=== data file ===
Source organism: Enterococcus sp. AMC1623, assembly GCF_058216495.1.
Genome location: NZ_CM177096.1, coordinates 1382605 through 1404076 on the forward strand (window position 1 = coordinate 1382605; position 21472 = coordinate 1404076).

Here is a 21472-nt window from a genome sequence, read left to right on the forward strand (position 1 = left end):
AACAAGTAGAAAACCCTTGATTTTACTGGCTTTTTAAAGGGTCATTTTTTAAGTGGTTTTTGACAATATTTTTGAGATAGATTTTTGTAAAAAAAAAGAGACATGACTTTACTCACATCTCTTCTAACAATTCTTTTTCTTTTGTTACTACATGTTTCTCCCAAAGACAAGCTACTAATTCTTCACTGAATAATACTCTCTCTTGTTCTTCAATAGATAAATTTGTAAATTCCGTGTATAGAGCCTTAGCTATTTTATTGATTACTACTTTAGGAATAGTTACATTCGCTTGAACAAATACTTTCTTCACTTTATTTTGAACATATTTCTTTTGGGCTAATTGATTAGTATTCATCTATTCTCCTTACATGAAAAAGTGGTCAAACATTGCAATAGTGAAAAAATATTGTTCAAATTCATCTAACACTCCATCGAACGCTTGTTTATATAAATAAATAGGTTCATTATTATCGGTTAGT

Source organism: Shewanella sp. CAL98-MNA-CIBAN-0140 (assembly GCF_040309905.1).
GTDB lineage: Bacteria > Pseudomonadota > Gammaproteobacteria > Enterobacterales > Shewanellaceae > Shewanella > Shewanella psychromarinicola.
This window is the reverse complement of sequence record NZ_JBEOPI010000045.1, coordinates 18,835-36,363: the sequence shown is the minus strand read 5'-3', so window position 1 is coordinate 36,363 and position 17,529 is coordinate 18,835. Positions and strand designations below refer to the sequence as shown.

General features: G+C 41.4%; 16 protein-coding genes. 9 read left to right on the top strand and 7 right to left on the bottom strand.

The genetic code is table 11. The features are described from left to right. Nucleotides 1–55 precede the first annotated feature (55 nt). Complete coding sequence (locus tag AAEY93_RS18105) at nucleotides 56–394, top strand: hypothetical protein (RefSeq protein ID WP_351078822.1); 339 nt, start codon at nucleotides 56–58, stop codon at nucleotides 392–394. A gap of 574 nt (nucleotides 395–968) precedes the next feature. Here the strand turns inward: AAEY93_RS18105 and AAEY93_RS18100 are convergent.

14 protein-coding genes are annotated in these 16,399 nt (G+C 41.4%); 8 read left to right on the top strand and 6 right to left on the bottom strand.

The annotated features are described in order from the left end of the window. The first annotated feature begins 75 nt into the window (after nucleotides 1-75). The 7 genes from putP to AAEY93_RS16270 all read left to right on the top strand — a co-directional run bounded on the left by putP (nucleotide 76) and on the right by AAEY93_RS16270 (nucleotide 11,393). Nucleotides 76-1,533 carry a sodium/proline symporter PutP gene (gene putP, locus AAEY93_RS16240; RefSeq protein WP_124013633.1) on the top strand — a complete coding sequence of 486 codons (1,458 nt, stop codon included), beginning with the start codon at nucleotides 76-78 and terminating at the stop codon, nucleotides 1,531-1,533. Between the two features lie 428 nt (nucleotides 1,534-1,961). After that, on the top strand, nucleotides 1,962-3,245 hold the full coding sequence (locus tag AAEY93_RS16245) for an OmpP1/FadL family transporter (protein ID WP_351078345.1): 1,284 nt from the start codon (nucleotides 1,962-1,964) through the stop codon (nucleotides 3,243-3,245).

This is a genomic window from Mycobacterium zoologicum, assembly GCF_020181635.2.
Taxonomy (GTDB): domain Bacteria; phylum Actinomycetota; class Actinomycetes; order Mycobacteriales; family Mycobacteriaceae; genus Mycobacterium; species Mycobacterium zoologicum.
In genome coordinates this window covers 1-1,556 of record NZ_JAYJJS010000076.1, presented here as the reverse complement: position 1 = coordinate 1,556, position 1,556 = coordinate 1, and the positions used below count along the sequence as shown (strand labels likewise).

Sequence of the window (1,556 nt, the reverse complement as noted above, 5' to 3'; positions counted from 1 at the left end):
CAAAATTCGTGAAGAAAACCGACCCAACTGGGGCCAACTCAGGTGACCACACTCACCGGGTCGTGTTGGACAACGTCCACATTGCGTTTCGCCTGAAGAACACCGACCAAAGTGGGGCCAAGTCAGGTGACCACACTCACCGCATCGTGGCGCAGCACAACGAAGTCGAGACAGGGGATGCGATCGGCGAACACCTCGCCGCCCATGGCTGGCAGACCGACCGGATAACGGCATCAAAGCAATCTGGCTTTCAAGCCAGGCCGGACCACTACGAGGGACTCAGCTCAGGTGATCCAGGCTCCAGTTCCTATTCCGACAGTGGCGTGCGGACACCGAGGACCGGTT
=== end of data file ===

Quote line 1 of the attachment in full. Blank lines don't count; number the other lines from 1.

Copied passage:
Source organism: Enterococcus sp. AMC1623, assembly GCF_058216495.1.